Asexuality is not a one-size-fits-all identity

Via UnSplash.

People tend to lump asexuality into one group of individuals, even though that isn’t the case at all. Asexual is an umbrella term for different groups of people that fall under that category.

Some lesser-known subcategories of asexuality are demisexual, gray ace and aromantics. These identities have special characteristics; demisexuals are only sexually attracted to people they have a strong emotional connection to and gray aces rarely have sexual attraction but can still feel that way towards another person. Aromantics tend to stay away from the romantic side of relationships.

Misconceptions about asexuality are everywhere, from the terms used to relationship statuses. Nick Niemerg, a co-chair for Safe Zone along with Rex Jackson and Jennifer Hernandez, said people tend to focus on the term’s basic meaning and not the fact it’s an umbrella term.

“I think there definitely are some misconceptions, if you will,” Niemerg said. “I think people tend to just go by what the basic definition of asexual is, but not knowing that asexuality is really just an umbrella term for a few different groups of people who fall under that umbrella.”

Another misconception is that asexual people do not want to be in a relationship. Joshua Foster, a junior mechanical engineering student from Columbia, Illinois and an individual who identifies as asexual, said he wants to someday be in a relationship but to leave out the sexual part of it.

“There is another word for it, it’s called [aromanticism] or being an aromantic, but personally I do want to eventually have a relationship, like an intimate relationship with another person,” Foster said.

Jackson said people who identify with this label normally don’t consider having sex as the most important part of a relationship.

“I think more and more people are saying asexuality is kind of an umbrella term … it’s [asexuality] for individuals who … sexual intimacy, or even the act of sex, is not necessarily a core component that they seek to form, whether it’s friendship or close romantic intimate deep emotional relationships,” Jackson said.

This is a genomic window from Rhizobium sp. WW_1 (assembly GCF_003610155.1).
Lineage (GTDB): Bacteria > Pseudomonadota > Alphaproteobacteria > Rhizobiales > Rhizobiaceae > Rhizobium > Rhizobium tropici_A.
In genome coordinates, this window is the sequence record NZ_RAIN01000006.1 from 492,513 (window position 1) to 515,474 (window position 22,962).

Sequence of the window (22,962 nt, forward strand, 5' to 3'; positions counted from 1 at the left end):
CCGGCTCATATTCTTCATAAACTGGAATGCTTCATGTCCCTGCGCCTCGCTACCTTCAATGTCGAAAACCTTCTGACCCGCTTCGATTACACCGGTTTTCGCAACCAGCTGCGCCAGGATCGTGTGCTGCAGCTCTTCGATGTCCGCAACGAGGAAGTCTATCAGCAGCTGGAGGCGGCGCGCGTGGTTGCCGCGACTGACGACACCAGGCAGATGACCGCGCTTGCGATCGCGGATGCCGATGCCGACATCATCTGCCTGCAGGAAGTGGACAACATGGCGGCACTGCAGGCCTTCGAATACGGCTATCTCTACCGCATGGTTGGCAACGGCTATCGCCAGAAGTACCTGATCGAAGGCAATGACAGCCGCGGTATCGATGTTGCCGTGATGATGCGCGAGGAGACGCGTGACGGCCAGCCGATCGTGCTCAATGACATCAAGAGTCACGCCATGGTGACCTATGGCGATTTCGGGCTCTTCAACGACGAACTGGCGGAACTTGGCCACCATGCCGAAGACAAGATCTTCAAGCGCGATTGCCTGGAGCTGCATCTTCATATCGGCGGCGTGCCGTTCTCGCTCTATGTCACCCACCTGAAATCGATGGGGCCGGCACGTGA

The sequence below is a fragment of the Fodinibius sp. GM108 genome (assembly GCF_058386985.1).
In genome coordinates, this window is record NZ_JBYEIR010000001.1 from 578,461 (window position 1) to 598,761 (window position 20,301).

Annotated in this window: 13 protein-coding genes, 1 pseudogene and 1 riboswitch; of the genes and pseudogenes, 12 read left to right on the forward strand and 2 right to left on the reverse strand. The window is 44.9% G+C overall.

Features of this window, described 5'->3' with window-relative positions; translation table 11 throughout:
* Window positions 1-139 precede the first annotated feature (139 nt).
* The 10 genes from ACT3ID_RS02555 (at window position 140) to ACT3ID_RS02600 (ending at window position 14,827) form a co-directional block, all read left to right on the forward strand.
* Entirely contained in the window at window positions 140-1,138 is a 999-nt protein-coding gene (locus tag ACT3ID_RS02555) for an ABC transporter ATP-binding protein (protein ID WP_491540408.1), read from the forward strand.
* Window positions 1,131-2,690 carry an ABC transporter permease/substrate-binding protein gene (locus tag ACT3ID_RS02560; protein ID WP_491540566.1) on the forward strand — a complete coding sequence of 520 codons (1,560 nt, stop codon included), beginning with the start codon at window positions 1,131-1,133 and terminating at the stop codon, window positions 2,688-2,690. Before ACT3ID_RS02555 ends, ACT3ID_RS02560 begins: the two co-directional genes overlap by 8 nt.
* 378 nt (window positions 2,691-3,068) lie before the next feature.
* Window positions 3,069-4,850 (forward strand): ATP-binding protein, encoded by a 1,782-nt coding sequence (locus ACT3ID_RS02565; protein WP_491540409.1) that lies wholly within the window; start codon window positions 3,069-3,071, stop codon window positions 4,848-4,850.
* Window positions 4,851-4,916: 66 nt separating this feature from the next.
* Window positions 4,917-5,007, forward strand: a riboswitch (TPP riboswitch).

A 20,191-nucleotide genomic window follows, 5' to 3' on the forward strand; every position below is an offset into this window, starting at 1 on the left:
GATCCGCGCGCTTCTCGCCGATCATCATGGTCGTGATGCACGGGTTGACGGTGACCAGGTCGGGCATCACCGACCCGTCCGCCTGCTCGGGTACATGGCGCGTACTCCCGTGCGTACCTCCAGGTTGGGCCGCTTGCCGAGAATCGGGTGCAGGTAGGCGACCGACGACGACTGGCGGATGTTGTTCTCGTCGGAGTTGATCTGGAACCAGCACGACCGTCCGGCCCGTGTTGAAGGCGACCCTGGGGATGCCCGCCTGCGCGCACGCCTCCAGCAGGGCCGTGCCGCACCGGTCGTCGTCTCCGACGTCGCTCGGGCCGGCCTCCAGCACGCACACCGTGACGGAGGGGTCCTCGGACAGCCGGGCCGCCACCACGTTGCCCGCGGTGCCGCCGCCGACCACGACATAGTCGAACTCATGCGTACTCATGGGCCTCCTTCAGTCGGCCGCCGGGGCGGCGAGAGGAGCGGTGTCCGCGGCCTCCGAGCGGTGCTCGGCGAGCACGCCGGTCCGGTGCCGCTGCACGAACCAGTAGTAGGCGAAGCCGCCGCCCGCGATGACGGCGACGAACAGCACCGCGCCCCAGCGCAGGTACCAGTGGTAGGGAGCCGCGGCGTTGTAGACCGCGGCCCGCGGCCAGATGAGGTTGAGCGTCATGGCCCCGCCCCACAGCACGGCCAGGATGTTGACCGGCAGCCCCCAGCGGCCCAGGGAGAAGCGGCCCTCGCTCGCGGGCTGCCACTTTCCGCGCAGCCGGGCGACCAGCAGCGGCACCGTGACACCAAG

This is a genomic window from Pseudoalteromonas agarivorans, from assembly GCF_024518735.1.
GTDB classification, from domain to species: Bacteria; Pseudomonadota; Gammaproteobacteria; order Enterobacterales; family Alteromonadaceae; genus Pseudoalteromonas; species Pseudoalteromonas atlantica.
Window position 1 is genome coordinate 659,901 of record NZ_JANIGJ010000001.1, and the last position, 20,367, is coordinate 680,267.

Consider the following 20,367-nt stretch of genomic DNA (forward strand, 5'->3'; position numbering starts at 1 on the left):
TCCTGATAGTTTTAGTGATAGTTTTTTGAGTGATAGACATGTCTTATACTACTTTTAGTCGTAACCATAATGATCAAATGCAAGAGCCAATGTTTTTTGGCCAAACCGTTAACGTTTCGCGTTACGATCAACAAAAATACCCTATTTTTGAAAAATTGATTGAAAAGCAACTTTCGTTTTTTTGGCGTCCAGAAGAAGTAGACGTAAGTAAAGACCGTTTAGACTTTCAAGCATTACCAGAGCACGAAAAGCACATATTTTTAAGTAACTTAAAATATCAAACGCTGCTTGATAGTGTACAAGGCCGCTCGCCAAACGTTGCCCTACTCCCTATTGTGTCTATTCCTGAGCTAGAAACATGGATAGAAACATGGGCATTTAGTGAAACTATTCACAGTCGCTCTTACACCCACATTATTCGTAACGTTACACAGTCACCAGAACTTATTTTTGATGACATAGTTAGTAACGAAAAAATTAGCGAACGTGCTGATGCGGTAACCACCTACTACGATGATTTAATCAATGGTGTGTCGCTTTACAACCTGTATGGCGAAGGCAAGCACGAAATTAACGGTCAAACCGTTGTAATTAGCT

Jackson said due to societal demands, sex is a big part of a relationship. It can be viewed as different if it’s not necessary in a relationship due to what society has said. This can make it hard for people to understand what it means to be asexual.

“It’s a hard thing for people to understand … sex is a big part of how society talks about relationships,” Jackson said.

Jackson said he thinks everyone deserves respect and privacy, no matter how they identify.

“Regardless of what identity we are talking about, approach people with respect and recognize that there are some things about a person that you don’t need to know,” Jackson said.

Niemerg said people who don’t identify with the label of asexuality shouldn’t rely on asexual people to give them all the information they need. According to Niemerg, it is up to them to find it, unless they’re close with the asexual person and they are willing to talk about it.

“As a nonasexual person, if I don’t know what that means, it’s on me to do the research,” Niemerg said. “It’s not on me to expect someone else who does identify as that particular category to explain their experiences to me and explain what it is.”

Foster said he wants those who think they might be asexual to know even as asexual, you can still have an intimate relationship. As people grow into their identities as asexuals he also wants them to know they are still valid.

“To someone who thinks that they might be asexual, I definitly have to say remember to love yourself and remember that you’re still valid, and that you can still have an intimate relationship if you don’t want to have any kind of sexual activity,” Foster said.

(0) comments

Welcome to the discussion.

Keep it Clean. Please avoid obscene, vulgar, lewd, racist or sexually-oriented language.
Don't Threaten. Threats of harming another person will not be tolerated.
Be Truthful. Don't knowingly lie about anyone or anything.
Be Nice. No racism, sexism or any sort of -ism that is degrading to another person.
Be Proactive. Use the 'Report' link on each comment to let us know of abusive posts.
Share with Us. We'd love to hear eyewitness accounts, the history behind an article.